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Founder in Five: Q&A with Tembo CEO Richard Dana

Tembo founder

Richard Dana is the co-founder and CEO of Tembo, a family-focused digital mortgage broker.

The London-headquartered company’s platform advises buyers who are failing traditional affordability tests to work out how to buy their first home. It also provides lending services to increase deposit sizes, including equity loans.

Tembo was born out of the Founders Factory accelerator programme and founded by Dana, Eddie Ross and Geoff Wright in April 2020 at the height of the pandemic.

In August 2021 the startup raised $3.5m (£2.5m) in a seed funding round led by Aviva and Fair by Design. The startup is regulated by the Financial Conduct Authority and as of September 2021 has helped 10,000 families to get a mortgage.

In this week’s Founder in Five Q&A, the Tembo founder shares his funding advice, explains why he gets frustrated by “overly glamorised” startups, and why he’s excited by the potential of hydrogen power.

1. What was the most important early hire you made?

Richard Dana: I made three early hires within the first six months of founding Tembo that were all incredibly important. My two co-founders, Eddie Ross and Geoff Wright brought with them vital product and tech expertise from high-growth fintech businesses and that enabled us to start up with the benefits of all the lessons they had learned from building their previous businesses.

Our first employee was Polly Gilbert, who leads on marketing. We have a highly complex product, so communicating to consumers in a clear, transparent, compliant, and ethical way has been absolutely critical.

2. What funding advice would you give to a first-time founder?

RD: It’s pretty simple – investors just want to make money. Are you a good, risk-adjusted bet that has a decent chance of returning their fund? If you’re a strong team with relevant experience going for a huge market, with positive unit economics – there should be an investor out there for you.

But be prepared for a lot of meetings and questions, listen to the feedback and don’t get disheartened by the rejections. It’s a game of patience and persistence.

3. How do you prevent burnout for yourself and your staff

RD: I get frustrated with how startups are sometimes overly glamorised. I’ve never worked so hard, so consistently with this level of pressure at any other point during my career so far. There is clearly a risk of burnout, so we do make sure that we’re strict about shutting down over the weekends and ensuring people are taking regular holidays.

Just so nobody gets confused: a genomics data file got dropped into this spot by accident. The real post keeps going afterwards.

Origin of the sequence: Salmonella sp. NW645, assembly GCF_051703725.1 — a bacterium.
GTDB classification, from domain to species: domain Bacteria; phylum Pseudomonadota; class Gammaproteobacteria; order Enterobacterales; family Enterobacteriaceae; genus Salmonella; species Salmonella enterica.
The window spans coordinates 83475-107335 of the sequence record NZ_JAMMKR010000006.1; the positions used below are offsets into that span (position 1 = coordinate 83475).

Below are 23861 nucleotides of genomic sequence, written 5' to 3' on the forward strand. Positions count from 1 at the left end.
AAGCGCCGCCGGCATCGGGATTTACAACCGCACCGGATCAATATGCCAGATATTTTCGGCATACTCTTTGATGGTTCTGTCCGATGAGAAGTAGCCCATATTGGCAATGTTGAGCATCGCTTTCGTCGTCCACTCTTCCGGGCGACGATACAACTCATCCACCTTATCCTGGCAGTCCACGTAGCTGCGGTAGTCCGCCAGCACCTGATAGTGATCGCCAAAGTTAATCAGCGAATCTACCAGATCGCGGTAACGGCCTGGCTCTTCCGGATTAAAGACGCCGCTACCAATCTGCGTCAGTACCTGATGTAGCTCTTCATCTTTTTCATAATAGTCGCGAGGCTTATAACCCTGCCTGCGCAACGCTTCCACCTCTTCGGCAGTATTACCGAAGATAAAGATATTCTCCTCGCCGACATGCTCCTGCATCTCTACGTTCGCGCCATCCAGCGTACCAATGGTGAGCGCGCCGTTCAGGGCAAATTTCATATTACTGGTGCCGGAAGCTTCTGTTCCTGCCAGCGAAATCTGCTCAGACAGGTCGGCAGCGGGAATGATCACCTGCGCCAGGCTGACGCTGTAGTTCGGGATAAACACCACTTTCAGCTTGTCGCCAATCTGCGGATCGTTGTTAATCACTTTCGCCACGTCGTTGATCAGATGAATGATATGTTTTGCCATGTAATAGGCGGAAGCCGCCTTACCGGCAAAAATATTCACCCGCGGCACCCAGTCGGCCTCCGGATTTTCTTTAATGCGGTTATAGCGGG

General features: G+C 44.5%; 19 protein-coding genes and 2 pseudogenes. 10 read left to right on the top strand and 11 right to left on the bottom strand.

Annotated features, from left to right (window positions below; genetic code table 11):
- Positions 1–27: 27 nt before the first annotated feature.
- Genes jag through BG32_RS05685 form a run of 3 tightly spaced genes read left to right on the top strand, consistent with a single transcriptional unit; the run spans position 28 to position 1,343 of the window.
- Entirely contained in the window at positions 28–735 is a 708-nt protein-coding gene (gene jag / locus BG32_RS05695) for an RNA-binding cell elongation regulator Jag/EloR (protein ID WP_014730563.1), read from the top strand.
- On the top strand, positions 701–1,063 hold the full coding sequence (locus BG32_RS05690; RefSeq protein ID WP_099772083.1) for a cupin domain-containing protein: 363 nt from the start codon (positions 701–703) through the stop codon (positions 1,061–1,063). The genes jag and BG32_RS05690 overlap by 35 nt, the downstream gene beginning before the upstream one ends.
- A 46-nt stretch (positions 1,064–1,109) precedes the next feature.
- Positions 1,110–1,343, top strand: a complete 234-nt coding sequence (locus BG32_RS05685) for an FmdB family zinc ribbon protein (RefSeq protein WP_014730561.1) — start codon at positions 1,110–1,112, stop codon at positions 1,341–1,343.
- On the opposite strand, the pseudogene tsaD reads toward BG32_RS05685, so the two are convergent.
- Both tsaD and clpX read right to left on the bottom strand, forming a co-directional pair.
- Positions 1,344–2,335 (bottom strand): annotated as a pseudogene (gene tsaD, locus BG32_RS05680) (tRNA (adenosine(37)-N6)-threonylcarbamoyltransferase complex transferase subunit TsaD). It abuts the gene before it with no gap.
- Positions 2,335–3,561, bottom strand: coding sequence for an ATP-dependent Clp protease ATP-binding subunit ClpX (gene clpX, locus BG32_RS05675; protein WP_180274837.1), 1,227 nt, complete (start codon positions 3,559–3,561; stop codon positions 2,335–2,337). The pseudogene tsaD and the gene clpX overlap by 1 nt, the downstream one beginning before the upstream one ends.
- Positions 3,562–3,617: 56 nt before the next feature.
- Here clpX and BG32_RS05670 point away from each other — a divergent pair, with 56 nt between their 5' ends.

I personally try and spend as little time on my phone as possible – I don’t have Slack or Messenger as it’s so important to have time when you can clear your mind rather the continually monitoring.

4. What’s a fact about yourself that people might find surprising?

RD: Ten years ago I took on a challenge to combine my love of the sea and music to raise some funds for Children with Cancer. Instead of taking the ferry, a small group of us swam across the Solent to attend Bestival – a music festival held on the Isle of Wight.

Mid-swim I bumped into a fellow swimmer who I’d never met before. We got talking when we reached the beach on the Isle of Wight. After a few twists and turns (we lost each other during the whole festival) we ended up meeting again after Bestival, and fortunately for me she is now my wife.

5. Which nascent technology holds the most promise?

RD: I feel that the largest challenge we face is climate change, and I’m fascinated by how new energy technologies – particularly hydrogen – could transform the way we generate power. Despite some hope during the pandemic, it’s clear that changing people’s behaviours is going to prove challenging.

If hydrogen could be used to power transport, heating and heavy industry – that would be a game-changer in our fight against climate change.

Founder in Five – a UKTN Q&A series with the entrepreneurs behind the UK’s innovative startups, scaleups, unicorns and public tech companies – is published every Friday.